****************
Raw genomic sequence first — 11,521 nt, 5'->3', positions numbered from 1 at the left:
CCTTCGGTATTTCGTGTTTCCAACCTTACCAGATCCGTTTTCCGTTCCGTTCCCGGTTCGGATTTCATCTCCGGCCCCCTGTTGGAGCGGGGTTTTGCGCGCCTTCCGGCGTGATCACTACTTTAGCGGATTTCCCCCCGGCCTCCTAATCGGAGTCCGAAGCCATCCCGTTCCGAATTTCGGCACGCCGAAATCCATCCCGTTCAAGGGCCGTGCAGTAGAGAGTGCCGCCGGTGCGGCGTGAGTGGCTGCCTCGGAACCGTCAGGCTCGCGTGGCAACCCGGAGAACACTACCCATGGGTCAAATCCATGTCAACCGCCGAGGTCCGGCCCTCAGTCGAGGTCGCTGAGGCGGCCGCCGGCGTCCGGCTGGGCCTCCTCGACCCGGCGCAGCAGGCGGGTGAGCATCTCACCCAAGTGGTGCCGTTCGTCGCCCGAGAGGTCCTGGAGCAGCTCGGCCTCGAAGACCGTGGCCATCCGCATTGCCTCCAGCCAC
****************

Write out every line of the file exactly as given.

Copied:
Raw genomic sequence first — 11,521 nt, 5'->3', positions numbered from 1 at the left:
CCTTCGGTATTTCGTGTTTCCAACCTTACCAGATCCGTTTTCCGTTCCGTTCCCGGTTCGGATTTCATCTCCGGCCCCCTGTTGGAGCGGGGTTTTGCGCGCCTTCCGGCGTGATCACTACTTTAGCGGATTTCCCCCCGGCCTCCTAATCGGAGTCCGAAGCCATCCCGTTCCGAATTTCGGCACGCCGAAATCCATCCCGTTCAAGGGCCGTGCAGTAGAGAGTGCCGCCGGTGCGGCGTGAGTGGCTGCCTCGGAACCGTCAGGCTCGCGTGGCAACCCGGAGAACACTACCCATGGGTCAAATCCATGTCAACCGCCGAGGTCCGGCCCTCAGTCGAGGTCGCTGAGGCGGCCGCCGGCGTCCGGCTGGGCCTCCTCGACCCGGCGCAGCAGGCGGGTGAGCATCTCACCCAAGTGGTGCCGTTCGTCGCCCGAGAGGTCCTGGAGCAGCTCGGCCTCGAAGACCGTGGCCATCCGCATTGCCTCCAGCCAC